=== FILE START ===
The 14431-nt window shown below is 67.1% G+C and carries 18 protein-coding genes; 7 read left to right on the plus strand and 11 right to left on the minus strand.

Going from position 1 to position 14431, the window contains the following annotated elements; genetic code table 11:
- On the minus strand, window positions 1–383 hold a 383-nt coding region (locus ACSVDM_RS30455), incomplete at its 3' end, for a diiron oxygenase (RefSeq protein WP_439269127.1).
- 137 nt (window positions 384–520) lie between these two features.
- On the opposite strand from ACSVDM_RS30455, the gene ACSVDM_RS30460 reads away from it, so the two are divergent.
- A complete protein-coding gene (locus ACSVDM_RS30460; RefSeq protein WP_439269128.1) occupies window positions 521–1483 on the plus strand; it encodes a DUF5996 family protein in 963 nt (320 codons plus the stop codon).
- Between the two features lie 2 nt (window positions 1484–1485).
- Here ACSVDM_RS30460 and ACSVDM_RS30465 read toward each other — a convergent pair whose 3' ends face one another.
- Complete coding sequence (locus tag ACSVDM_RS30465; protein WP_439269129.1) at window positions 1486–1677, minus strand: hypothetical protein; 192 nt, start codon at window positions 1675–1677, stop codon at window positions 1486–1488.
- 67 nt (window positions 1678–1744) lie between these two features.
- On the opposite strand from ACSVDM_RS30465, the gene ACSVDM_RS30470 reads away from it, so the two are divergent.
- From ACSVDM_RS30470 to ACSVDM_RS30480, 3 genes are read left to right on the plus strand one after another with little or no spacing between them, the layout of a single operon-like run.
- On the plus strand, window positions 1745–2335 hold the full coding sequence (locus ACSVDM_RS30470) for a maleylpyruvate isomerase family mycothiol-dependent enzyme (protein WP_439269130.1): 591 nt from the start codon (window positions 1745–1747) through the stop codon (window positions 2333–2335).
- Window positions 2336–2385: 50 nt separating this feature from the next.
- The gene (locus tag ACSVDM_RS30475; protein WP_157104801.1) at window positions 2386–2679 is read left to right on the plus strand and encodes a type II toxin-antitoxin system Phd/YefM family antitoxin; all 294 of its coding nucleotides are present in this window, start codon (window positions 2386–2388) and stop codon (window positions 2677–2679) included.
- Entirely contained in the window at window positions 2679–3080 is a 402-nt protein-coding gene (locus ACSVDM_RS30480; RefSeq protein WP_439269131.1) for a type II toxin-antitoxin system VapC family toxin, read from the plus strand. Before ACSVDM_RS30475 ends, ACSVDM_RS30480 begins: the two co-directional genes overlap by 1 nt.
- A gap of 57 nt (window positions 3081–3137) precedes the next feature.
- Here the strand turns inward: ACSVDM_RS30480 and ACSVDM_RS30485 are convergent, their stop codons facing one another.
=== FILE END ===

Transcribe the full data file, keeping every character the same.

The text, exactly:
The 14431-nt window shown below is 67.1% G+C and carries 18 protein-coding genes; 7 read left to right on the plus strand and 11 right to left on the minus strand.

Going from position 1 to position 14431, the window contains the following annotated elements; genetic code table 11:
- On the minus strand, window positions 1–383 hold a 383-nt coding region (locus ACSVDM_RS30455), incomplete at its 3' end, for a diiron oxygenase (RefSeq protein WP_439269127.1).
- 137 nt (window positions 384–520) lie between these two features.
- On the opposite strand from ACSVDM_RS30455, the gene ACSVDM_RS30460 reads away from it, so the two are divergent.
- A complete protein-coding gene (locus ACSVDM_RS30460; RefSeq protein WP_439269128.1) occupies window positions 521–1483 on the plus strand; it encodes a DUF5996 family protein in 963 nt (320 codons plus the stop codon).
- Between the two features lie 2 nt (window positions 1484–1485).
- Here ACSVDM_RS30460 and ACSVDM_RS30465 read toward each other — a convergent pair whose 3' ends face one another.
- Complete coding sequence (locus tag ACSVDM_RS30465; protein WP_439269129.1) at window positions 1486–1677, minus strand: hypothetical protein; 192 nt, start codon at window positions 1675–1677, stop codon at window positions 1486–1488.
- 67 nt (window positions 1678–1744) lie between these two features.
- On the opposite strand from ACSVDM_RS30465, the gene ACSVDM_RS30470 reads away from it, so the two are divergent.
- From ACSVDM_RS30470 to ACSVDM_RS30480, 3 genes are read left to right on the plus strand one after another with little or no spacing between them, the layout of a single operon-like run.
- On the plus strand, window positions 1745–2335 hold the full coding sequence (locus ACSVDM_RS30470) for a maleylpyruvate isomerase family mycothiol-dependent enzyme (protein WP_439269130.1): 591 nt from the start codon (window positions 1745–1747) through the stop codon (window positions 2333–2335).
- Window positions 2336–2385: 50 nt separating this feature from the next.
- The gene (locus tag ACSVDM_RS30475; protein WP_157104801.1) at window positions 2386–2679 is read left to right on the plus strand and encodes a type II toxin-antitoxin system Phd/YefM family antitoxin; all 294 of its coding nucleotides are present in this window, start codon (window positions 2386–2388) and stop codon (window positions 2677–2679) included.
- Entirely contained in the window at window positions 2679–3080 is a 402-nt protein-coding gene (locus ACSVDM_RS30480; RefSeq protein WP_439269131.1) for a type II toxin-antitoxin system VapC family toxin, read from the plus strand. Before ACSVDM_RS30475 ends, ACSVDM_RS30480 begins: the two co-directional genes overlap by 1 nt.
- A gap of 57 nt (window positions 3081–3137) precedes the next feature.
- Here the strand turns inward: ACSVDM_RS30480 and ACSVDM_RS30485 are convergent, their stop codons facing one another.